The train, purchased in 2011, was expected to run at speeds of 160 kmph; but, after a trial run, it was dumped in the car shed; now, after the budget announcement, railways plan the difficult task of repairing the abandoned rake
In his maiden budget, Railway Minister DV Sadananda Gowda on Tuesday drew cheer and skepticism in equal measure when he announced plans to introduce high-speed trains that would connect major cities, the first plying between Mumbai and Ahmedabad.
It has now emerged that less than a day after the plans were declared, urgent instructions were sent to staff members at the car shed in Mumbai Central, telling them to immediately start repairing a rake that was assembled with expensive German parts back in 2011, and has been gathering dust ever since.
Many parts of the rake, like fans and seats, have been ripped out and used in other trains
Car shed staffers, however, told mid-day that with the two-year warranty period for the rake having expired long ago and many of its parts transplanted to other rakes, salvaging the ‘high-speed’ rake and restoring it to pristine condition is next to impossible.
The motor coach and other parts for the Rs 27 crore rake were purchased by the Mumbai Rail Vikas Corporation (MRVC) from Germany in 2011 to make the high speed train. It was expected to run at speeds of 160 kmph. The train, however, never made it to the tracks, other than on a trial run.
The rake without maintenance was dumped in the car shed at Mumbai Central
“The trial run was conducted by the RDSO at a speed of 140 kmph between Borivli-Virar and Vaitarna-Dahanu. But due to some technical faults, it was not successful,” said a senior Western Railway official. After this failed trial run, the R27 crore rake was dumped in the car shed at Mumbai Central.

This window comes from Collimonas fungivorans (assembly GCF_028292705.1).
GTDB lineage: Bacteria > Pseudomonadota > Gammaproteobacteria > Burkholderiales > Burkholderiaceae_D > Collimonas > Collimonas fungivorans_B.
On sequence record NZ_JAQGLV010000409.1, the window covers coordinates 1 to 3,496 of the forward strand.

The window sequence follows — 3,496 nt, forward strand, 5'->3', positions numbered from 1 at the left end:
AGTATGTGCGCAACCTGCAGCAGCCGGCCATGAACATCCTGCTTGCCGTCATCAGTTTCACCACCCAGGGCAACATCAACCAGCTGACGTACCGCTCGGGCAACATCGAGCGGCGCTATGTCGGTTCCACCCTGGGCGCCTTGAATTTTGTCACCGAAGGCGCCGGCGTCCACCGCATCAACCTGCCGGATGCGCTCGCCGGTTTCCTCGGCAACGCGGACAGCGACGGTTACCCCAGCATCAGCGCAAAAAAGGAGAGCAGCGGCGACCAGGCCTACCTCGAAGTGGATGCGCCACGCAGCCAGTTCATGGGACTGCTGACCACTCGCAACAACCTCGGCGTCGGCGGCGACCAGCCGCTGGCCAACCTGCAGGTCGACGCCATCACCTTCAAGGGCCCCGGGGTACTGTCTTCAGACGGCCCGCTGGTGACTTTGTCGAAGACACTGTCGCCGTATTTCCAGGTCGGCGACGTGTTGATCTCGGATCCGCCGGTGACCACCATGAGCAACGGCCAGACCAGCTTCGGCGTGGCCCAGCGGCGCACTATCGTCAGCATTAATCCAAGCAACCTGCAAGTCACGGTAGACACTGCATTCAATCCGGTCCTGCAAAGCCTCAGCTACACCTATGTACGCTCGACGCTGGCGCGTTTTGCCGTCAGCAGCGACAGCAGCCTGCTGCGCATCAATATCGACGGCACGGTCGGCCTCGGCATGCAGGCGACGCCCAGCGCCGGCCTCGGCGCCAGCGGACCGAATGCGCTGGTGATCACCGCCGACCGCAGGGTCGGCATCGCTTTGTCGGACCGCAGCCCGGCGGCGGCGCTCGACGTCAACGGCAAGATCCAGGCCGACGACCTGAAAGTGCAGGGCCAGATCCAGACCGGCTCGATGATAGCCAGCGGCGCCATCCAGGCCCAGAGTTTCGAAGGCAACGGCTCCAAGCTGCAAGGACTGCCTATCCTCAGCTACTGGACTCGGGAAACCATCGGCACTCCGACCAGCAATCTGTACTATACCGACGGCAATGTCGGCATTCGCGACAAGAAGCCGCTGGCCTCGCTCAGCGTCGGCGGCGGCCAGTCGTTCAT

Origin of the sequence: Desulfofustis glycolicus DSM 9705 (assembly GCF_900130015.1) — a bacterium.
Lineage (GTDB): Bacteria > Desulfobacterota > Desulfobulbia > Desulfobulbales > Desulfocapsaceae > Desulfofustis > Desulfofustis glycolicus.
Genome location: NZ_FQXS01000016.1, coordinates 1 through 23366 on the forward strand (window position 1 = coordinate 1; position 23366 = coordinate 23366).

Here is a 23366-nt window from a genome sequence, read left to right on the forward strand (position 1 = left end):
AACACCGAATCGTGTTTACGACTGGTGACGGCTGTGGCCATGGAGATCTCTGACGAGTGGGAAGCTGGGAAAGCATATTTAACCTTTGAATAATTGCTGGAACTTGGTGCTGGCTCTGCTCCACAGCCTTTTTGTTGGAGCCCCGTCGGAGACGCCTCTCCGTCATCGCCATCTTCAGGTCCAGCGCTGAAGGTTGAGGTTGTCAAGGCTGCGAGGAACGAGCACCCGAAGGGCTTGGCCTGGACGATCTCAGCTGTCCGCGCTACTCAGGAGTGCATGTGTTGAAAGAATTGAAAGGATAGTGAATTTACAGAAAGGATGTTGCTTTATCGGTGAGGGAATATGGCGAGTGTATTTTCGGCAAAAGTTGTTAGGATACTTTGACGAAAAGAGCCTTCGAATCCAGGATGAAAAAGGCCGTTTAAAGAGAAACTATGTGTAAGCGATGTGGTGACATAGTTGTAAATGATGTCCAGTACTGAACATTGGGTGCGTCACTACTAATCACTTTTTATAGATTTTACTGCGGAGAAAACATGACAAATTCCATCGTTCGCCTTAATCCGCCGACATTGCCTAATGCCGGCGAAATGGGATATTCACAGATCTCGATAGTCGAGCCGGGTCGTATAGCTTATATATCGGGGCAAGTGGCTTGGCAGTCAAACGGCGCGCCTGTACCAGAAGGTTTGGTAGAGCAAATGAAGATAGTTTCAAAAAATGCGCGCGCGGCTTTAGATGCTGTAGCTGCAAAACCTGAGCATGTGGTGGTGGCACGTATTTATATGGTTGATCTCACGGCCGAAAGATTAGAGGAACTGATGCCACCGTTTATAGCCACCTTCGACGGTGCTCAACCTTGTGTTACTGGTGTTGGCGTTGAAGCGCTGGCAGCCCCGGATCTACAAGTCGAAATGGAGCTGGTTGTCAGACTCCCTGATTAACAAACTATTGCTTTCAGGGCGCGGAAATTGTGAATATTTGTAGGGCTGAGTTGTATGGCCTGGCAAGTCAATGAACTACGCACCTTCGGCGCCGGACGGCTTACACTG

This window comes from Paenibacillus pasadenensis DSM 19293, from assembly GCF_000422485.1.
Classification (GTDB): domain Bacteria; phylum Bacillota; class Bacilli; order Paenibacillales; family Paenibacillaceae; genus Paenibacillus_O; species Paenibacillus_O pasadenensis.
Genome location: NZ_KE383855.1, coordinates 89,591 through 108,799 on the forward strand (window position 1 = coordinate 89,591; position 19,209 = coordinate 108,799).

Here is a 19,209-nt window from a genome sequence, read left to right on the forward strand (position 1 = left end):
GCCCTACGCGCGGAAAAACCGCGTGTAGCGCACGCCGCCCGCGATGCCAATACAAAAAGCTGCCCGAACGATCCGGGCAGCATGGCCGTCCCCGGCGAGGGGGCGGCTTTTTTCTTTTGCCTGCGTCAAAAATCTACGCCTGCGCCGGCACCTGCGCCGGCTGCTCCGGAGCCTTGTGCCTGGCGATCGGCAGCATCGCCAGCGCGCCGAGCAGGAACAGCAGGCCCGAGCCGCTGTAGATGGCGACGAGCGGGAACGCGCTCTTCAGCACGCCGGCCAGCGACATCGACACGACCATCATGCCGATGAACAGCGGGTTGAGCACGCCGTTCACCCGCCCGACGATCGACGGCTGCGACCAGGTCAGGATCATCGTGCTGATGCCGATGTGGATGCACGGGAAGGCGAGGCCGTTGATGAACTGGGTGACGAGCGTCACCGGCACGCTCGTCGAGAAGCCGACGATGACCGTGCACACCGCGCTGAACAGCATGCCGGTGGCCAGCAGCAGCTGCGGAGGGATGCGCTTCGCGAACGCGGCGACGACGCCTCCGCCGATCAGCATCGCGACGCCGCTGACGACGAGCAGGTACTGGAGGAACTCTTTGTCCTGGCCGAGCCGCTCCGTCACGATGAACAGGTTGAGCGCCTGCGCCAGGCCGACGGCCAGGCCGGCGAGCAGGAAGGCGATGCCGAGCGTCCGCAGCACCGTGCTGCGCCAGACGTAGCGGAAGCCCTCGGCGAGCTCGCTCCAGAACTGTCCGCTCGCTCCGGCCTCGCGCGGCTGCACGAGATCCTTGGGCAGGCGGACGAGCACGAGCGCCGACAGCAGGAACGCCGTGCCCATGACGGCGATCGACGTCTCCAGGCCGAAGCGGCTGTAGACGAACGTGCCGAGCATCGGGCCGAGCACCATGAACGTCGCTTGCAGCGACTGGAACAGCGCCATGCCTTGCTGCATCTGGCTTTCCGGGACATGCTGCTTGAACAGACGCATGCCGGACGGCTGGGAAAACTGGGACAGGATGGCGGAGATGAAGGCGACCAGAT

Soon after the railway budget was announced on Tuesday, however, the car shed staff received orders that the rake was to be refurbished immediately.
However, they are of the opinion that in their wish to revive a rake dumped years ago without maintenance, the railway authorities could be grasping at straws, as the years of disuse is sure to have had an effect on the rake’s performance. What’s more, many of its parts are now missing.
“Repair work on the rake is on in full swing, and will be completed within a week’s time. However, almost all parts of this train, including fans, lights and seats, have been fixed in other trains that needed parts,” said a car shed staff member, requesting anonymity.
Asked why the parts were incorporated into other rakes, he explained: “This is a normal practice with the rakes. If we need any part for rakes that are in use, we remove them from the unused rakes and fix them to the ones in use,” added the official.
He cautioned that once the warranty period for a rake expires, no complaints can be made about its condition. “In short, we can no longer expect the rake to perform the way it did when it was built using German parts over three years ago,” he added.
Rakesh Saxena, managing director, MRVC, said, “The rakes are being repaired for the prototype trial run, which will be conducted as soon as it is repaired and all its missing parts replaced. While it is true that the trial was not successful last time, we will conduct a fresh trial run after the rake is modified.”
Rs 27 crore
Cost of the train
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